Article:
Mobility is a key to successful pastoralism in deserts as much as it is important for huntergatherers. Early herders followed rainfall and the variable grasslands that would appear in some areas in some years (Henschel and others 2005, Kinahan 1991). In some instances early herders harvested and ground natural grass grains as part of their resource base (Sandelowsky 1974). Nevertheless, there were distinct differences between strategies used to support differing livelihoods, as evidenced in the Namib Desert. While hunter-gatherers used reliable waterholes as periodic dry season gathering points, pastoralists with their herds spent dry periods in small dispersed camps. After good rains, pastoralists and their herds would aggregate wherever patchy rain provided good grazing (Kinahan 2005).

The Himba, the "ochre people of the dry riverbeds", are well known and admired for their herding prowess, particularly by those living in higher rainfall areas (Jacobsohn 1994; Figure 2.5). With the advent of rain, they move westward to annual pastures of the desert margins, preserving more permanent desert springs and their surrounding vegetation for the late dry season. For such a system to work, social relations and organisation are very important to the entire group. This is encapsulated in their saying: "don't start your farming with livestock, start it with people". A system where inheritance through females relates to material wealth, while residential units and authority are inherited through males, serves to strengthen the needed social organisation. Contrary to many declining pastoral groups in arid southern Africa today, older people make sure that younger herders have full access to all available knowledge for successful use of the desert landscape.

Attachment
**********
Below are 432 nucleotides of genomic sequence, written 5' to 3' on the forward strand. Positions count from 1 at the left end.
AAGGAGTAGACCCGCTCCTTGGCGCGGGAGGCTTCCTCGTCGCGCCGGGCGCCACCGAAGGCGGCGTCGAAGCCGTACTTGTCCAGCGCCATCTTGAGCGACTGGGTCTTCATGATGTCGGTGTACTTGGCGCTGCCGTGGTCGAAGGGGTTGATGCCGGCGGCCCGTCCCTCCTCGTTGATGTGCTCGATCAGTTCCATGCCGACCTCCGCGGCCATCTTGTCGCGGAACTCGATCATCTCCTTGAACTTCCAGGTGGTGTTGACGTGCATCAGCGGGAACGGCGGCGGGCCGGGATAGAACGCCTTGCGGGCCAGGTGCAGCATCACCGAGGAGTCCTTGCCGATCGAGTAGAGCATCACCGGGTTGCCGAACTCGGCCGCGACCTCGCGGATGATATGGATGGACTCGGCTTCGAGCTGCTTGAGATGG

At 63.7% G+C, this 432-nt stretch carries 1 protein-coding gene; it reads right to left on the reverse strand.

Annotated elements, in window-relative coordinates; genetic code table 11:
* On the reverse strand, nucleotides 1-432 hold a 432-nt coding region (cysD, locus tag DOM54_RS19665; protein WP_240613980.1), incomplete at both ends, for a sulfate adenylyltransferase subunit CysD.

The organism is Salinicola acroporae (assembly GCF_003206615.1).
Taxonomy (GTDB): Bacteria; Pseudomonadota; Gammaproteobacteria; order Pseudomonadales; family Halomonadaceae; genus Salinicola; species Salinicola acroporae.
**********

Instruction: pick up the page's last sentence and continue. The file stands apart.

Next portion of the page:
For many centuries, pastoralism has been an important livelihood in the deserts of Asia, such as the Gobi (Box 2.3). Pastoralists manage the greatest proportion of desert lands, for subsistence or for profit, but alternatives ranging from hunting to tourism on desert pastures are emerging. On the other hand, increasing population, changing politics, enhanced educational opportunities and globalisation are all influencing pastoralists of the desert realm.

Today, pastoralists do not necessarily live in deserts but continue to herd their animals there to provide valuable products for urban consumption. Camels are being replaced by cattle with their better market value, and four-wheel drive vehicles provide transport (Smith 1994). It is a way of life that is rapidly changing, but nomads are still considered to be the most efficient producers of meat in deserts. Because of the large areas they use, they are profoundly affected by changes in politics and the environment, and their future is variable and unpredictable (Marx 1994).

 
© UNEP 2006